Meat. Should it be on the menu?
I recently hosted a webinar and received some fantastic feedback. I was blown away to have so much interest with people registering across Australia, the USA, and even the middle east! Such a fantastic way to present and deliver information.
However, not all the feedback I received was fantastic... Thank you Lois, I really appreciate it. Lois honestly shared that she thought the recipes I gave included a lot of meat. Yes, she is right, meat dominates the LUNCH BOX RESCUE recipe list as a protein source, and I realised I should've prefaced the call with why this was the case.
There's so much discussion on the pros and cons of meat… let's chew the fat!
Meat offers a fundamental nutrient to the body that is only found in animal products. B12. We are not healthy without good levels of this crucial vitamin. B12 is critical for keeping our blood and nerves healthy. A deficiency can cause tiredness, weakness, constipation, weight loss and nerve problems such as numbness and tingling in hands and feet.
Now just a sec while I get a bit technical… 'B12 is the only vitamin that contains a trace element (cobalt), which is why it's called cobalamin. Cobalamin is produced in the gut of animals. It's the only vitamin we can't obtain from plants or sunlight. Plants don't need B12 so they don't store it. B12 is found exclusively in animal foods, such as liver, clams, oysters, mussels, fish eggs, octopus, fish, crab and lobster, beef, lamb, cheese and eggs' Dr Chris Kresser.
Somewhere along the line, 'red meat' became taboo in the world of nutrition. However as Dr Joseph Mercola from mercola.com highlights, 'If you put good ol' fashioned grass-fed, organically raised meat in a nutrition analyser, you'd find it's one of the most nutritious foods you can eat'.
So why has it got such a bad nutritional wrap? Let's take a quick look at cattle. As an example, cattle brought up in feed lots, housed inside cavernous sheds, fed on grain and other nutritionally depleted foods, kept 'healthy' with antibiotics and removed as far away as possible from their natural environment, offer nutritionally depleted, inferior, 'sick' meat that we really don't want to ever consume. Any animal subjected to similar conditions is 'sick' and perhaps even 'toxic'. Thankfully, we don't have a lot of cattle living this way in Australia, although many are 'finished off' in feed lots on grain. However, the 'sickness' associated with this form of meat has filtered across the nutrition world and rightly so, but at the same time all forms of red meat have been tarnished - unfairly.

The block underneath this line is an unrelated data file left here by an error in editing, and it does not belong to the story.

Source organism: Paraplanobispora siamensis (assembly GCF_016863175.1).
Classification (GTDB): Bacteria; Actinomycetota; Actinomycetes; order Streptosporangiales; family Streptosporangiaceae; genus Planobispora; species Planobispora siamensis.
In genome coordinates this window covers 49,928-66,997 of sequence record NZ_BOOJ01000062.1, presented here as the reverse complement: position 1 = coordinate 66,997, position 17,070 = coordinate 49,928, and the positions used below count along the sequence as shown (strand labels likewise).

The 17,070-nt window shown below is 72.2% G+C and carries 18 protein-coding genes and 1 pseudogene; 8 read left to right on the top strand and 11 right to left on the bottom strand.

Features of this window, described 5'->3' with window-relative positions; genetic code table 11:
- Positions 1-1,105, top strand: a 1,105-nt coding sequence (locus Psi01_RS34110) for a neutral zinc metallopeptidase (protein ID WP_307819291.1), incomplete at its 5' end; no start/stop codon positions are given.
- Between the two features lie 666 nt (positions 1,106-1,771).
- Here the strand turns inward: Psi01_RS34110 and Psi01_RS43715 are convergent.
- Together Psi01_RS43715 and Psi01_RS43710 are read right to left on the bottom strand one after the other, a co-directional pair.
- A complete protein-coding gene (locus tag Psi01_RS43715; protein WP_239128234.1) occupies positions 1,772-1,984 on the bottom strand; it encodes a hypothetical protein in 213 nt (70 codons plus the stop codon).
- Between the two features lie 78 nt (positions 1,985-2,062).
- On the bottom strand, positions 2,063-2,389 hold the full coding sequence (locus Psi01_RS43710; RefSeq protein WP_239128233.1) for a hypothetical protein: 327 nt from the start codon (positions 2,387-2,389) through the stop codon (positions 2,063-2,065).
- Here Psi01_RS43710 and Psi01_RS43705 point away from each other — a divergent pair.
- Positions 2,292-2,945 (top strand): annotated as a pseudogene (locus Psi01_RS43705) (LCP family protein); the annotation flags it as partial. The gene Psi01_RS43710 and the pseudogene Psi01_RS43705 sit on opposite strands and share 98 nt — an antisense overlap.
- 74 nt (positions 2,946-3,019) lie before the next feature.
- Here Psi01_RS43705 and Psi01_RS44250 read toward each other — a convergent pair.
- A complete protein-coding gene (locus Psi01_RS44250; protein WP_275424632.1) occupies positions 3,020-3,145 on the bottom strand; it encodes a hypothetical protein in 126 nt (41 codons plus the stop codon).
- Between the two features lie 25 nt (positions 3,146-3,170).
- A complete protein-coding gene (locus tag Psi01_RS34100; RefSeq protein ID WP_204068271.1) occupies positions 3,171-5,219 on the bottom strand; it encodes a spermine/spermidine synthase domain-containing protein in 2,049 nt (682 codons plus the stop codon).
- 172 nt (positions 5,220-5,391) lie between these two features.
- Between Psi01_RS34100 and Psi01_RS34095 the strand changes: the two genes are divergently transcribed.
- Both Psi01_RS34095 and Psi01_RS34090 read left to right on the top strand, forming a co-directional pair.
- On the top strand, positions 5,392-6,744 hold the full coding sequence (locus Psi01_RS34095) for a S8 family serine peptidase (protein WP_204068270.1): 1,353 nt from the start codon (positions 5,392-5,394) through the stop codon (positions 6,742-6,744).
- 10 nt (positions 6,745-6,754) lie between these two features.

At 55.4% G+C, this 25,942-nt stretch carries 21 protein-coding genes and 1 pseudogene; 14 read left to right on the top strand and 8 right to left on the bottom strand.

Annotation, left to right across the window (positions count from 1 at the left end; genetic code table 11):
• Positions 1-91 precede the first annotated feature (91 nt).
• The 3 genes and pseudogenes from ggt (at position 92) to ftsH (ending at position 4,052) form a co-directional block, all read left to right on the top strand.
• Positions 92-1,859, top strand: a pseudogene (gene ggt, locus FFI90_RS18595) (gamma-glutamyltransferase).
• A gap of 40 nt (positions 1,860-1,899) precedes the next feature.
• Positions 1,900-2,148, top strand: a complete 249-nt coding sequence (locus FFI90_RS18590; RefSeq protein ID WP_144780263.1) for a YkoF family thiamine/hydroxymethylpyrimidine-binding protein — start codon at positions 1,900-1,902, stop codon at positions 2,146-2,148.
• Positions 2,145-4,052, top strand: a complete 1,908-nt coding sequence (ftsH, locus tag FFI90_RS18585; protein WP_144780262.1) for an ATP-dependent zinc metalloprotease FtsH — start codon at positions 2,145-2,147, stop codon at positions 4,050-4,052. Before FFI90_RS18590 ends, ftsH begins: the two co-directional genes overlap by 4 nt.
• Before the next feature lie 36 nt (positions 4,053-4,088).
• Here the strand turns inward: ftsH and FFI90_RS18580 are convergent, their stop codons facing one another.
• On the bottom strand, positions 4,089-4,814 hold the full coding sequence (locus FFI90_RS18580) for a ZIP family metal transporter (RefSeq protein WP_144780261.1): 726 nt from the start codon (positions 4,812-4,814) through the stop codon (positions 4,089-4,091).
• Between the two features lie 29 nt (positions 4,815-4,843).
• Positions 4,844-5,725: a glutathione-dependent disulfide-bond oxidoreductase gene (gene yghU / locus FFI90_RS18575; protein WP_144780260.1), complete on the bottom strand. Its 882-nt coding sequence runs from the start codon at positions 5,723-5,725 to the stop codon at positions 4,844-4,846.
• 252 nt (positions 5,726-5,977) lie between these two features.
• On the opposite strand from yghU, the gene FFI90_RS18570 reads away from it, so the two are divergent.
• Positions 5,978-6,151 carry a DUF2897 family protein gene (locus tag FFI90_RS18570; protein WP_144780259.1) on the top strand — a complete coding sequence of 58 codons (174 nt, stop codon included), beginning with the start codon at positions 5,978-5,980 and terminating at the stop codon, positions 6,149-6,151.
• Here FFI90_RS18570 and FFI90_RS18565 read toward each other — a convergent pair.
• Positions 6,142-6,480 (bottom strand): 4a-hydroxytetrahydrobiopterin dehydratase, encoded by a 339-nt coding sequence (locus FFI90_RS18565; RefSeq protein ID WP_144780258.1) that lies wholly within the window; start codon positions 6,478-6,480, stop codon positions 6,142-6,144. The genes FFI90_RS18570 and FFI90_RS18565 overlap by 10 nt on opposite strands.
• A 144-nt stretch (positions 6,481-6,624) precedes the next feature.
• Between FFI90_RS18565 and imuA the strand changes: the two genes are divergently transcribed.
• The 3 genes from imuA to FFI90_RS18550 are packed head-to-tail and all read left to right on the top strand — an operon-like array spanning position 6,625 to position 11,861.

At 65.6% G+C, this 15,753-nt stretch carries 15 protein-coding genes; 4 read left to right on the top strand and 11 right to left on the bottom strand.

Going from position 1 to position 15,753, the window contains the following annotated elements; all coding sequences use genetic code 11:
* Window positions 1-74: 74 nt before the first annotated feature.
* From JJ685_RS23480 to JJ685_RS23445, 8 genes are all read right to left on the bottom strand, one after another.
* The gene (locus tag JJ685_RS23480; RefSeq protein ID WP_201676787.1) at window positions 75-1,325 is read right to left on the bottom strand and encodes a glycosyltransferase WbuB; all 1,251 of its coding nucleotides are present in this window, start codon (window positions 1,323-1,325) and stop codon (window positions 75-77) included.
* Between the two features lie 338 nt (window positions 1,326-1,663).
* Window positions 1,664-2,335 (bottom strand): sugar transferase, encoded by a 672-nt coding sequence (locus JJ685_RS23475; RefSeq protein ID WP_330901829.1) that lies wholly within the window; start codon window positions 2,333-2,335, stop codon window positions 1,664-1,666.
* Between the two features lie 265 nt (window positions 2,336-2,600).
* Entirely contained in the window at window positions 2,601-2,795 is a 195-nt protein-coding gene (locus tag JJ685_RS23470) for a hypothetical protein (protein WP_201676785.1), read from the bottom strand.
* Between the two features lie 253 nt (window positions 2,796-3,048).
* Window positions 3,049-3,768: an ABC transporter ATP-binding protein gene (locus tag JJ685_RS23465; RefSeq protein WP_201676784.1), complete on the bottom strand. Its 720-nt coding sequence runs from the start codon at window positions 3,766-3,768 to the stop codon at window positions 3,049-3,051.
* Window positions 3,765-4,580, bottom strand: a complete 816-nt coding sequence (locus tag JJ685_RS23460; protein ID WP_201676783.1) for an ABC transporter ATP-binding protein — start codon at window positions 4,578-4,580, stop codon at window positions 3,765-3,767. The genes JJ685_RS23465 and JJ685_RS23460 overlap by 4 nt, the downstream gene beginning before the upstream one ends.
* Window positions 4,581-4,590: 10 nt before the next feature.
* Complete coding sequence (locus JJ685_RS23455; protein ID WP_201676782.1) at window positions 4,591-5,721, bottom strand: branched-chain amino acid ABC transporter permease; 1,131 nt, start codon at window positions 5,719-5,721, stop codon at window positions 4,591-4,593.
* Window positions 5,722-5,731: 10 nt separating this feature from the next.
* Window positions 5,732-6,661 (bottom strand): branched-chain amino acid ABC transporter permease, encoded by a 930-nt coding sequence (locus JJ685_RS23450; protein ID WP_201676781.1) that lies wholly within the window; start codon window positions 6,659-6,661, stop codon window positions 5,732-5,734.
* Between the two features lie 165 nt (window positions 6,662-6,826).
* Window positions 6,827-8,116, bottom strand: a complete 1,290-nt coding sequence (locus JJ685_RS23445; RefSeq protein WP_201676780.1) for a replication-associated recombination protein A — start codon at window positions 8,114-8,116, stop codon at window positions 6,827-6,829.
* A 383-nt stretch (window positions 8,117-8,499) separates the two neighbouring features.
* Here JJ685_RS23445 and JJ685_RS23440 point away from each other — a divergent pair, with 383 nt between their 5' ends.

Healthy meat, especially red meat has an important part to play in the diet of most of us - especially or fundamentally in our children. Hence, the reason the LUNCH BOX RESCUE menu, shares a range of meat based recipes. However, if we are critically ill, or our digestion is impaired and our bodies need to put all its energy toward healing and repair then, yes perhaps red meat (with it's harder-to-digest protein molecules) should be avoided or limited.
Importantly, if you are well and you're not sure if you should eat red meat or not. Listen to your body, how do you feel when you don't have red meat or do have it? Your energy? Your clarity? What do you instinctively know your body needs or craves?
To reflect on my own experience, there are a couple of things that sway my humble opinion;
- I've worked with a number of women who have been vegetarian and to get their health back on track, they have reintroduced red meat back into their diets.
- I grew up on a farm and red meat was served regularly… perhaps daily, (actually, I have a very clear and fond memory of falling asleep at the dinner table, after a long day at school, with the sole purpose of avoiding chops for dinner… again)! So, for me, meat is part of my DNA, I feel good on it and may be a little bias.
All that aside, some of us do do well with little meat in our diets. However, if you're beginning to feel a bit 'off kilter' perhaps it's worth doing some further testing with your Doctor and just making sure.
I work with a wide range of clients with different dietary preferences, all with successful outcomes.
What experience have you had taking meat out of your diet or alternatively adding it into you diet? We'd love to hear.